I never had the courage to watch the video myself dear Carola, it's just so enraging and very sad! And I can't imagine that these racism trend never even had a pause at such a very disturbing time in our world which is the pandemic. I pray for all the black people and everybody who is being suppressed just because of their skin color. Living in the Philippines where racism is not very much of a problem, I was very shocked as to how it really is the in America. I was aboard a plane from Oakland to Seattle and I was seated beside a white man. The white attendant welcomed the guy to the seat and even took his backpack and placed it in the cabin but she did not even look at me but that was not really a problem. Then before the flight there's something dripping on my head from the overhead cabin so I asked as politely as I always am, with a smile, the attendant why is there something dripping and she said very coldly "Why don't you check yourself?". I really can do it myself but I can't just touch other people's stuff above me, which I think is unethical so since she has authority I asked her or who knows if it's something from the plane that's leaking. turns out it was from the white guy's water bottle. After I checked and found out, the attendant lady saw that it was from the guy and even told the white guy "Oh I'm sorry sir can I kindly fix your bottle? Thank you very much" I will never ever forget that moment, I felt like I was a piece of garbage on that flight just because I was Asian to that lady's eyes HAHA

Oh super sorry for my novel dear Carola. Just suddenly remembered how bad it is to be in that situation, what more being on it for decades and even centuries :(

Sending you hugs dear Carola and Happy new week!

Iris Flavia said...

It is such a crazy, crazy world.
America, as France they go against colored people whereas here be colored and police do not dare to get at you. Be a "refugee" (and I´m speaking of financial refugees), you can steal, you can betray the state. Police gets them, says "don´t do that" and let them go.
3 years ago a woman working for the city revealed what a group of such refugees did. They had 3+ identities, obtained money from different cities, Braunschweig, Wolfsburg, Salzgitter. The woman was fired for bringing these infos out to the public.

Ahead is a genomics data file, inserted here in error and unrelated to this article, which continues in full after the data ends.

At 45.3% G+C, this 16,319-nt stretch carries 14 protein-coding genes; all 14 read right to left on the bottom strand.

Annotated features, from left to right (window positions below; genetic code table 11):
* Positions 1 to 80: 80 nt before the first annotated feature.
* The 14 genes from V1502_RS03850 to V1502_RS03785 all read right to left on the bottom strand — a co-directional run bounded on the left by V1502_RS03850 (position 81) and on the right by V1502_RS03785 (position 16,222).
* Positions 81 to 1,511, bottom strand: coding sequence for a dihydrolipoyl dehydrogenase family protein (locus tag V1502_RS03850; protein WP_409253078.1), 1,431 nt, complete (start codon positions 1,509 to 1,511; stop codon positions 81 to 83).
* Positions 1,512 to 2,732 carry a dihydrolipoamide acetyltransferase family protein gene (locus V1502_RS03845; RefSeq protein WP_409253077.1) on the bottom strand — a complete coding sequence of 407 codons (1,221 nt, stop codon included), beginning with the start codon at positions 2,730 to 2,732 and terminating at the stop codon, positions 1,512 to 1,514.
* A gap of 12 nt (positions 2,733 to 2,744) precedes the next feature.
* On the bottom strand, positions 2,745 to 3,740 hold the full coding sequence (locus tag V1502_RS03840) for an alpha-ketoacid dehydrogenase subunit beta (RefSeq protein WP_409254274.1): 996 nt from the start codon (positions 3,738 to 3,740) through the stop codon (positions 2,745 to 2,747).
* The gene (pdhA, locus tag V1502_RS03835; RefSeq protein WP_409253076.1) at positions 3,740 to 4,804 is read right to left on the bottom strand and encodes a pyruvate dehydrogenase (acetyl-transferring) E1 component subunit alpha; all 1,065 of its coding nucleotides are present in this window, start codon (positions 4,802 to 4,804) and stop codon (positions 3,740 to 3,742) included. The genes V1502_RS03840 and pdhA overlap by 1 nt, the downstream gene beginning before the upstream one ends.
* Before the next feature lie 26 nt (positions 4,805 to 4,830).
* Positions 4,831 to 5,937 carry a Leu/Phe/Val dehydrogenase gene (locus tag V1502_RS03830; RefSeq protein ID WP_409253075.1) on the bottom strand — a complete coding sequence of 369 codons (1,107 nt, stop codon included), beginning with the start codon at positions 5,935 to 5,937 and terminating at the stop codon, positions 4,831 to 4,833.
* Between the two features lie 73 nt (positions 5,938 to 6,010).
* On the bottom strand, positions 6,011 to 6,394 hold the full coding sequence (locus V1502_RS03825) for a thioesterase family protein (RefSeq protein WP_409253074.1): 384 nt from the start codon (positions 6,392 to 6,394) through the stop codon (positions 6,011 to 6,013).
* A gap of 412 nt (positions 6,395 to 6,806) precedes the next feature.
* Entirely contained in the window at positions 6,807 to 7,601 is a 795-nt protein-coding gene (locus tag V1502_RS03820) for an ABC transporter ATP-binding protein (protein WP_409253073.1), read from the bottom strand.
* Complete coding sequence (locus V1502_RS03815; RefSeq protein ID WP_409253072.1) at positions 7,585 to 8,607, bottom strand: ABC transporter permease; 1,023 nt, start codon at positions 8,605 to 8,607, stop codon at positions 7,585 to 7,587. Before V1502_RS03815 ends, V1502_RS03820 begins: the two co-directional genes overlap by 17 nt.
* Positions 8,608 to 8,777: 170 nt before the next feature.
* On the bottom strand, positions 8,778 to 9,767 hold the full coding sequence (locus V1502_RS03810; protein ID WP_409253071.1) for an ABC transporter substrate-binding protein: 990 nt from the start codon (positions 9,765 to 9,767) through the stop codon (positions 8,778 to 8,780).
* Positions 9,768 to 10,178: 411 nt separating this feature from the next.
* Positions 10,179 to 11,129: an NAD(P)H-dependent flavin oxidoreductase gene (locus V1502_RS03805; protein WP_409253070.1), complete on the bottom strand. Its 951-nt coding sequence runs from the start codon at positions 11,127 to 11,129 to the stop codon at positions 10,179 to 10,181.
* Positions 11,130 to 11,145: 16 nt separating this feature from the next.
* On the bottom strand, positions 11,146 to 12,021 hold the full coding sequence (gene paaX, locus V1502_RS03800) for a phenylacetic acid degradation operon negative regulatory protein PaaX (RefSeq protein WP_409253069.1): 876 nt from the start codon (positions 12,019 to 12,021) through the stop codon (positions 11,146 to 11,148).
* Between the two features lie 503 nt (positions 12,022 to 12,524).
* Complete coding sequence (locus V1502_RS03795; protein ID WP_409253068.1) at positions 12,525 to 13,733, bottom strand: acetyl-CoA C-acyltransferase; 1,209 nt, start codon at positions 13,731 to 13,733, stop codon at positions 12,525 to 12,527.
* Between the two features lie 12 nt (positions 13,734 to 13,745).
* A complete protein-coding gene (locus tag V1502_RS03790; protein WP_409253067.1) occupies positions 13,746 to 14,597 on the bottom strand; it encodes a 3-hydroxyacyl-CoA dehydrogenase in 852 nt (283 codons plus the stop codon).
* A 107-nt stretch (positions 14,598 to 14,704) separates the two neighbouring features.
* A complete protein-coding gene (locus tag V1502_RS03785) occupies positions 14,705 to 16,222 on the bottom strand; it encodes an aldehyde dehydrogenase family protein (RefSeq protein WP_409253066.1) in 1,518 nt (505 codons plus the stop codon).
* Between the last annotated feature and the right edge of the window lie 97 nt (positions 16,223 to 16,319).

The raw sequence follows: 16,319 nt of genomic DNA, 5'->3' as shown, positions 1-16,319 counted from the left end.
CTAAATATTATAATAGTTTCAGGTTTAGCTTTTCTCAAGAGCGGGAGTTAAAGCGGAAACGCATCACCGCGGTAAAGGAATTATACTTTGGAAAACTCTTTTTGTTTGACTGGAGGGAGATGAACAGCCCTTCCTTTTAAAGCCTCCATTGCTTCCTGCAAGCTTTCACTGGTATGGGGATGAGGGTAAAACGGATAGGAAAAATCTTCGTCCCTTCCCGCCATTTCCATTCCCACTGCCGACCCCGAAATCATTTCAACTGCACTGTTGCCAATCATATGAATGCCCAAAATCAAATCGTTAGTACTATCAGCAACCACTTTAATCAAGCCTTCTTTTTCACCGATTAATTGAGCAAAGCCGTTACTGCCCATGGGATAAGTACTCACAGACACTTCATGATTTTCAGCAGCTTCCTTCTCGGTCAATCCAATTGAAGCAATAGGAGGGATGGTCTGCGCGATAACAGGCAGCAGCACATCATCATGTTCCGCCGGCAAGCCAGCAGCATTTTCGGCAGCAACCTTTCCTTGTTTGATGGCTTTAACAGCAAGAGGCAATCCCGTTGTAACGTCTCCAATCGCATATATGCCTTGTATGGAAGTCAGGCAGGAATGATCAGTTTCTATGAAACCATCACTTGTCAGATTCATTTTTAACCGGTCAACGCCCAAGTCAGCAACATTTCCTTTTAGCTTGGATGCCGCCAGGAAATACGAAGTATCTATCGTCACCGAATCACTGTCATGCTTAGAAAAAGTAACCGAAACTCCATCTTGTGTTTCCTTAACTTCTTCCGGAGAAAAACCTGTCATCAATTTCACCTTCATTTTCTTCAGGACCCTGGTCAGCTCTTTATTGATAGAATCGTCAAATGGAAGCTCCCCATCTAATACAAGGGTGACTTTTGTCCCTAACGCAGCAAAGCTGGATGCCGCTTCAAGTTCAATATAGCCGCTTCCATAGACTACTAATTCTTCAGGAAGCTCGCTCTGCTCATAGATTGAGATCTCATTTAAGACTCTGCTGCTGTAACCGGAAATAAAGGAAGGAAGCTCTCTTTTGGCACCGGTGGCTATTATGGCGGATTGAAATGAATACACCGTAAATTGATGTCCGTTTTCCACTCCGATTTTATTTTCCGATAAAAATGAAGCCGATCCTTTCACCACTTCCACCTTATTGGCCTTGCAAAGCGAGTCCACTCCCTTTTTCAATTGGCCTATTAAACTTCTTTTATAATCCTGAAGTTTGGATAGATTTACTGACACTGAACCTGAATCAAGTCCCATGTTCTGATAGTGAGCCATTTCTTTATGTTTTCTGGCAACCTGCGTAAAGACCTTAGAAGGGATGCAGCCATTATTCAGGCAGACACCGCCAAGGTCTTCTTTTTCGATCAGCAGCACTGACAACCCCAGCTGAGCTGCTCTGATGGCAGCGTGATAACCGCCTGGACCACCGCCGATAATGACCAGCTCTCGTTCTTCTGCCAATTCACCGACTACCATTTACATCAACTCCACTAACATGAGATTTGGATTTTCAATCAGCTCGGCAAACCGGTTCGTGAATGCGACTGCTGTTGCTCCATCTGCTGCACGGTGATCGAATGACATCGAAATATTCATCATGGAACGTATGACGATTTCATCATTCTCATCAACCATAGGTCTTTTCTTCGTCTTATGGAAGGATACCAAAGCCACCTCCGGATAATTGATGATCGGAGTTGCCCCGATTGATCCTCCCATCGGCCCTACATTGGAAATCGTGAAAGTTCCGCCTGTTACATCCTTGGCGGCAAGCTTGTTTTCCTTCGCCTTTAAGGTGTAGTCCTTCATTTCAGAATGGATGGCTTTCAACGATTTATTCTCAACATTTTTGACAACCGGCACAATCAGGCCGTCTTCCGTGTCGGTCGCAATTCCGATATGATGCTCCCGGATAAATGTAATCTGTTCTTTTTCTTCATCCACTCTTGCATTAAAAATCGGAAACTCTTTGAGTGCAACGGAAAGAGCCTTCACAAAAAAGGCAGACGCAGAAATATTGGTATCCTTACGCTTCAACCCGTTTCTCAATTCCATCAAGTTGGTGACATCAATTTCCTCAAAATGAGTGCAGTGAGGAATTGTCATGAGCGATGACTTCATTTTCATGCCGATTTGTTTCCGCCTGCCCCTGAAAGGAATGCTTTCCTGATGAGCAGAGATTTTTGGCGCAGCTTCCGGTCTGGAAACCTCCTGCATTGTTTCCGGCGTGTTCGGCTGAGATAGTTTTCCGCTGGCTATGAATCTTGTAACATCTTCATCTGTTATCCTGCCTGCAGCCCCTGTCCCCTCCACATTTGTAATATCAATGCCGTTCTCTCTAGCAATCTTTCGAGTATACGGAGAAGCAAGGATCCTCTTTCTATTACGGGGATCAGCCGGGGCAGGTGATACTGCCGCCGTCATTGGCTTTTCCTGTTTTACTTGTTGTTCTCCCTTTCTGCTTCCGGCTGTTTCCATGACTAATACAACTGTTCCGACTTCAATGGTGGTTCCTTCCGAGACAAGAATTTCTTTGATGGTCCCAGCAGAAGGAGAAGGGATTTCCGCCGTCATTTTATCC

Be German and your fingerprint gets taken. Why not theirs, too?
The world is running nuts ("real" refugees, who really come from war learn German, are thankful, try to integrate, cook their meals for festivals etc).

Magdalena said...

Liebe Carola, ich kann Dir nur zustimmen. Ich habe mir das Video auch nicht angesehen. Allein die Vorstellung dieser Not.... Ich bin sehr froh, dass auch hier viele ihre Stimme erheben, denn hier traut sich der rechtsradikale Abschaum ja auch wieder auf die Straße. Und was aus dem Weißen Haus zu hören ist, übersteigt alles, was ich mir jemals hätte vorstellen können. Die Patin eins unserer Enkelkinder lebt in Atlanta. Sie ist nur noch in Sorge.
Bleib gesund!
Magdalena

La Vie Quotidienne said...

Very well said, a lot needs to change.

Mae Travels said...

Your infuriation at our nation's injustices is so reasonable!

I think that only one thing is causing many problems: our irresponsible, self-seeking, racist president. He and his cohort defunded and disabled health care and hospitals -- so we had a much worse pandemic than we should have. They fostered and cultivated racists, xenophobes and racist behavior -- so they encouraged police atrocities against minorities which has caused the current protests and violence, especially white right wing violence. He and his minions hate to provide financial help for needy people, even those left behind by the pandemic response -- so new levels of hunger and poverty are booming. Rage and frustration are the only responses for the moment, but I hope we can also express these justified emotions when we vote.

be well... mae at maefood.blogspot.com

Red Rose Alley said...

Carola, I understand your anger, sadness, and frustration. The world is in a terrible state right now. It's upsetting all around. Your story about the man from Sacramento really got to me because I was not that far away from Sacramento when I lived in Northern Cal. That is a pretty photo of Lafayette Square. At first I thought there was another fire in your area when I saw your title, but then I read on.

I hope you feel more at peace as time goes by, Carola.

~Sheri



Linda said...

Well said Carola.

Jeanie said...

You are right. Enough IS enough. I don't know when it will ever end. I only know it must.

windrock studio said...

well said... my words are few but my mind is open and aware while my heart is broken about this and so many other things going on in our world. Love to you.